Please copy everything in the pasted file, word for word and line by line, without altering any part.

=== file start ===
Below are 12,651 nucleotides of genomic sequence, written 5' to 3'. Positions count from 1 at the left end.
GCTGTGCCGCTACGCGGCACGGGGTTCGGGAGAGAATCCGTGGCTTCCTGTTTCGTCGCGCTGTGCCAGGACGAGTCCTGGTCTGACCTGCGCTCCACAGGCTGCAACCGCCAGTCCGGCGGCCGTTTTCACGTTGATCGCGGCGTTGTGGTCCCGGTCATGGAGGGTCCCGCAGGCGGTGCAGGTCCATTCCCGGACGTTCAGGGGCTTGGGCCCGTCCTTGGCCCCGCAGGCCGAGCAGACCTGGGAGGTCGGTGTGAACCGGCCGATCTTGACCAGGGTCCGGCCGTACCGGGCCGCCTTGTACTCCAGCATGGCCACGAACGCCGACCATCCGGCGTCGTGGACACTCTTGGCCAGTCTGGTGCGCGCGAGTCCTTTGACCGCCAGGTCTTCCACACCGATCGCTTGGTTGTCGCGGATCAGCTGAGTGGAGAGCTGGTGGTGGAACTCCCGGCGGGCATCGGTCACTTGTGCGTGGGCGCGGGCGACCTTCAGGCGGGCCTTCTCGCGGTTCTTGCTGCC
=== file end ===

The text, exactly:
Below are 12,651 nucleotides of genomic sequence, written 5' to 3'. Positions count from 1 at the left end.
GCTGTGCCGCTACGCGGCACGGGGTTCGGGAGAGAATCCGTGGCTTCCTGTTTCGTCGCGCTGTGCCAGGACGAGTCCTGGTCTGACCTGCGCTCCACAGGCTGCAACCGCCAGTCCGGCGGCCGTTTTCACGTTGATCGCGGCGTTGTGGTCCCGGTCATGGAGGGTCCCGCAGGCGGTGCAGGTCCATTCCCGGACGTTCAGGGGCTTGGGCCCGTCCTTGGCCCCGCAGGCCGAGCAGACCTGGGAGGTCGGTGTGAACCGGCCGATCTTGACCAGGGTCCGGCCGTACCGGGCCGCCTTGTACTCCAGCATGGCCACGAACGCCGACCATCCGGCGTCGTGGACACTCTTGGCCAGTCTGGTGCGCGCGAGTCCTTTGACCGCCAGGTCTTCCACACCGATCGCTTGGTTGTCGCGGATCAGCTGAGTGGAGAGCTGGTGGTGGAACTCCCGGCGGGCATCGGTCACTTGTGCGTGGGCGCGGGCGACCTTCAGGCGGGCCTTCTCGCGGTTCTTGCTGCC